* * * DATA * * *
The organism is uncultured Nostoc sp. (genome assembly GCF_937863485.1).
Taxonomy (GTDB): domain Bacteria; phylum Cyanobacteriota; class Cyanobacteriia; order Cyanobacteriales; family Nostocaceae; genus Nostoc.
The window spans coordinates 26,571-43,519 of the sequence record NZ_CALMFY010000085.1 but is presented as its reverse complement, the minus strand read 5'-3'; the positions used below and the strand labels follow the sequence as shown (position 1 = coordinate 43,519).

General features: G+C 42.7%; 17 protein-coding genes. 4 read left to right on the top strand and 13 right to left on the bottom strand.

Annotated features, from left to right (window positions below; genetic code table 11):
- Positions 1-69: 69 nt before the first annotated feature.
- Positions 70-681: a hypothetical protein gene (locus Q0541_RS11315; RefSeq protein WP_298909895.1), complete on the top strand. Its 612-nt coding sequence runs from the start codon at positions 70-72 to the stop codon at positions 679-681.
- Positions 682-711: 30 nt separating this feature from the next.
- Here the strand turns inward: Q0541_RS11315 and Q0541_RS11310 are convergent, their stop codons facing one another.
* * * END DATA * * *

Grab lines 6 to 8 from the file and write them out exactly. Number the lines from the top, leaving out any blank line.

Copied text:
- Positions 1-69: 69 nt before the first annotated feature.
- Positions 70-681: a hypothetical protein gene (locus Q0541_RS11315; RefSeq protein WP_298909895.1), complete on the top strand. Its 612-nt coding sequence runs from the start codon at positions 70-72 to the stop codon at positions 679-681.
- Positions 682-711: 30 nt separating this feature from the next.